As more organisations embrace new ways of working to solve problems, project managers need a suitcase of soft skills to swiftly pivot, drive change and maintain momentum. Arm yourself for the future and make sure your resume has these top three soft skills for project management success.
So you’ve got some hands-on experience and a certification or two under your belt, but have you thought about essential soft skills for project management success? According to PMI’s Pulse of the Profession 2021, the organisations that were able to deliver change and even overachieve despite a tumultuous year, all championed their employees to elevate their people skills.
The Flex to the Future report highlighted the link between what PMI calls ‘power skills’ – like empathetic leadership and adaptability – and better project performance. It even goes so far as to say these skills represent ‘the new face of project talent’ for future-focused enterprises.
These findings are supported by a wealth of other research pointing to the relationship between social and emotional abilities and professional success – in fact, one study conducted over a forty-year period found them to be four times more important than IQ (Feist and Barron, 1996).
Looking to future-proof your career? Here are our top three soft skills for project management success.
Developing emotional intelligence
Emotional intelligence – also known as the emotional quotient (EQ) – is an individual’s capacity to recognise and manage their own and others’ emotions in a positive way. EQ is also about having the innate sense to adjust your thinking and behaviour to suit a particular environment and the personalities involved.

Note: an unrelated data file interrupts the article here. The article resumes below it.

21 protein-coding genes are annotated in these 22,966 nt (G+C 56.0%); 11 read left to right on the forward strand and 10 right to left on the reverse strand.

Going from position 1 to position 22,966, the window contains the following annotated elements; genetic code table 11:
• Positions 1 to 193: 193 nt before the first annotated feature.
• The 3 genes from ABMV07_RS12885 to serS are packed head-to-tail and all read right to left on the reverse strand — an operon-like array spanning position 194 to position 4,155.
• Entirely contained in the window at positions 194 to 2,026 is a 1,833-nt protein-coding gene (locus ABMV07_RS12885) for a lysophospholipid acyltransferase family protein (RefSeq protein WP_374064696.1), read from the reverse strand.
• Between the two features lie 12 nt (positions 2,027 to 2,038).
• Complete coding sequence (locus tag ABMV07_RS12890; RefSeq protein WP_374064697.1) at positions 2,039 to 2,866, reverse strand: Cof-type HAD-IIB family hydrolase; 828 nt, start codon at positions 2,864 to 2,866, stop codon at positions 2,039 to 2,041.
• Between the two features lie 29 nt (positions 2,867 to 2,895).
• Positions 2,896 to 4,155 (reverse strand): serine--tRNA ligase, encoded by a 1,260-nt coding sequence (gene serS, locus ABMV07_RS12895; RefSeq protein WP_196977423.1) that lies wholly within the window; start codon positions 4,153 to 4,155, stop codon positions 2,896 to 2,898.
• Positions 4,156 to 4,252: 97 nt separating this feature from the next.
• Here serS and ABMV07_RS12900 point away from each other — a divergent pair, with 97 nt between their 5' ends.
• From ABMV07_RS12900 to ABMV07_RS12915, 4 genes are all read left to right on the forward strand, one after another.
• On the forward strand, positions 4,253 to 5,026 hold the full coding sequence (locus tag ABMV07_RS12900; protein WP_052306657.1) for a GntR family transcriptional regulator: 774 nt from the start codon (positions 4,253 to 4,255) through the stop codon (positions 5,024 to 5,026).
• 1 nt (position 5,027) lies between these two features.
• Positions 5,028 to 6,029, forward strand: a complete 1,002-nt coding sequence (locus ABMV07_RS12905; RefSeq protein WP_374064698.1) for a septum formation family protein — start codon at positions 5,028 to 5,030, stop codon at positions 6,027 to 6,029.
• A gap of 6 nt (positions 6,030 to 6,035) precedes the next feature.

In a project management context, well-developed EQ means being able to:
- engage effectively
- defuse internal (e.g team member) conflict
- manage external (e.g stakeholder) conflict, and
- overcome challenges – all skills that can help project managers succeed and get the best out of their people.
With this in mind, it’s no wonder emotional intelligence is increasingly sought after by employers as one of the most critical soft skills for project managers today.
While EQ encompasses a variety of soft skills from active listening to facilitation and conflict resolution, one trait in particular – empathy – is particularly valuable. In stressful situations, of which there are many over the lifecycle of a project, a good project manager needs to be able to compassionately put themselves in another person’s shoes in order to understand and address their concerns, their stresses and their overall goals.
Leading with empathy is especially critical in today’s context with escalating mental health issues and burnout. It’s about seeing your team and your co-workers as human beings first and valuing their personal and mental wellbeing as part and parcel of their ability to drive results.
Calling effective communicators
As the linchpin between everyone involved in a project, the ability of a project manager to relay the right information to the right people, at the right time, and via the right channels, is vital. So much so, that research has found that 80 per cent of projects with highly effective communicators met their goals (compared to just 52 per cent with minimally effective communicators). In addition, far more of those projects came within budget, met quality standards and were delivered on time.